As as if a giant pink polyhedron had been cast into the corner of Disjecta, Jenene Nagy’s "Tidal" is a massive installation of hot pink irregular polygons and jagged shards cast across the floor, splashed onto two walls, and shattering on the rafters and trusses of the soaring space.
The installation is lit only by a horizontal strip of florescent tubes a few feet off the floor that run the perimeter of the l-shaped space. If my first impression was that the panels pushing and pulling with the wooden rafters in the shadows were lost without further illumination, my second was that the lighting strategy both further complicated the relationship of installation to architecture overhead and toyed with my perceptions of a single hue, in particular by brushing exquisite gradients on the vertical panels.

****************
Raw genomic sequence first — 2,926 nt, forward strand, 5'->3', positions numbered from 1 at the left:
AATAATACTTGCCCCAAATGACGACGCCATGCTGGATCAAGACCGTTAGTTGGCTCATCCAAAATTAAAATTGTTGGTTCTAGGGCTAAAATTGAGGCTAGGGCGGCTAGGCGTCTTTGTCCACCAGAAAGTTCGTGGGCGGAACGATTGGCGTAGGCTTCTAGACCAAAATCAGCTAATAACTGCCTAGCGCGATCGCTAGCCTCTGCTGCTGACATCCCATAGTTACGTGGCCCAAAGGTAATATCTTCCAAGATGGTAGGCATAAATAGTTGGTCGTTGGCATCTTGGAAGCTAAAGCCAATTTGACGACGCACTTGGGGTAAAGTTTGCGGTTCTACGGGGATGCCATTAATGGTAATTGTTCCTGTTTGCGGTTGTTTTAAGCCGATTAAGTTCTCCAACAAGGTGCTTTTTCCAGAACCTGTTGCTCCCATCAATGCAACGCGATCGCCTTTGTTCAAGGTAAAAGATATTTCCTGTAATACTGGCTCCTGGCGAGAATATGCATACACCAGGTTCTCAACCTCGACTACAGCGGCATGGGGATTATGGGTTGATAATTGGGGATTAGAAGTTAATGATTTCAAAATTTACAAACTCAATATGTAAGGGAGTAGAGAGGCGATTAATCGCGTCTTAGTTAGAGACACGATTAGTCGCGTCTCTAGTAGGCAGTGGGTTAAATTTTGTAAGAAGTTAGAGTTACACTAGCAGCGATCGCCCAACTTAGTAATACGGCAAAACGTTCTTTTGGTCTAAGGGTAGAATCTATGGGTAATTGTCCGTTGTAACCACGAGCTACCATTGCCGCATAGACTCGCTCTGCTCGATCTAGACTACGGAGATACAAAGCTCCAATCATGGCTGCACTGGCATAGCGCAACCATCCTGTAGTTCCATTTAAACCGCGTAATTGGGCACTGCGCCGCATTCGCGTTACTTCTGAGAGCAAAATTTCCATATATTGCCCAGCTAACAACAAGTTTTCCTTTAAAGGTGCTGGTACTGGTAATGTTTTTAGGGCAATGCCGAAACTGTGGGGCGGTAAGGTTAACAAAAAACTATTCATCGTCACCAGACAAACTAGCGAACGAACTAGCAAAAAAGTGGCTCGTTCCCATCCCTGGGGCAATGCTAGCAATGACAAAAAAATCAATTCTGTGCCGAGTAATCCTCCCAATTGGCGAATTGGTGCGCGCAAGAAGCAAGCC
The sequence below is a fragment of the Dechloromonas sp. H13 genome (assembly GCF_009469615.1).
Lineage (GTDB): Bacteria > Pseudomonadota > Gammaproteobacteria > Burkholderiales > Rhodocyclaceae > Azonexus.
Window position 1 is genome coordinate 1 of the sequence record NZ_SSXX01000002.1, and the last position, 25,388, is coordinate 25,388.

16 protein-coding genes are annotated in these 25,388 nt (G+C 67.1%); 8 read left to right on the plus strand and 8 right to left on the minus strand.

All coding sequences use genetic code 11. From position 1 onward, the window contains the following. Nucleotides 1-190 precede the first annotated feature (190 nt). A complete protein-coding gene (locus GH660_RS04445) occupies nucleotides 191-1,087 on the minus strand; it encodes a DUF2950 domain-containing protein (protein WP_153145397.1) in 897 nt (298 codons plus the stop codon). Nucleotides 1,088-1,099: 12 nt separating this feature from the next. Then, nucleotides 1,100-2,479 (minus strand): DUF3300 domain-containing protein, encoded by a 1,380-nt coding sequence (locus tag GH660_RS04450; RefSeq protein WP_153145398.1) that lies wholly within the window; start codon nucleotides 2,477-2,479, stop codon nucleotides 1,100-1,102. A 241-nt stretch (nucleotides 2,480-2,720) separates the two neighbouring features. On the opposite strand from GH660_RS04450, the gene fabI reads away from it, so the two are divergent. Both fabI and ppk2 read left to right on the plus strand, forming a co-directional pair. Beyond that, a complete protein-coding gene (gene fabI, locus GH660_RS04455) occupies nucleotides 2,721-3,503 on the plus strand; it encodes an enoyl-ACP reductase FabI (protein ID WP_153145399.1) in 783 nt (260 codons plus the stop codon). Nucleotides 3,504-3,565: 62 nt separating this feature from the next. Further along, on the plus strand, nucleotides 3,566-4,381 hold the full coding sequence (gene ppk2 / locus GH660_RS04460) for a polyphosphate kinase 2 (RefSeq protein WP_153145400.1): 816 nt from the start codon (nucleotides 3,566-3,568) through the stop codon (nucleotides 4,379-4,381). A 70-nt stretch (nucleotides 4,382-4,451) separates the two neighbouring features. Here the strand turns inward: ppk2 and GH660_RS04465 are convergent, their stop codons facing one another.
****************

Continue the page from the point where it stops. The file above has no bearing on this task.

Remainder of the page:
Nagy’s installations, like stage sets built of drywall and exposed 2×4s, reference the natural world with forms that evoke wave here, or flock as in "s/plit" at PAM, or with titles like "Meadow." But the blue-collar 2×4 supports of "Tidal" point away from the thing itself to that for which it is a stand-in, reinvigorating the reductive with possibility.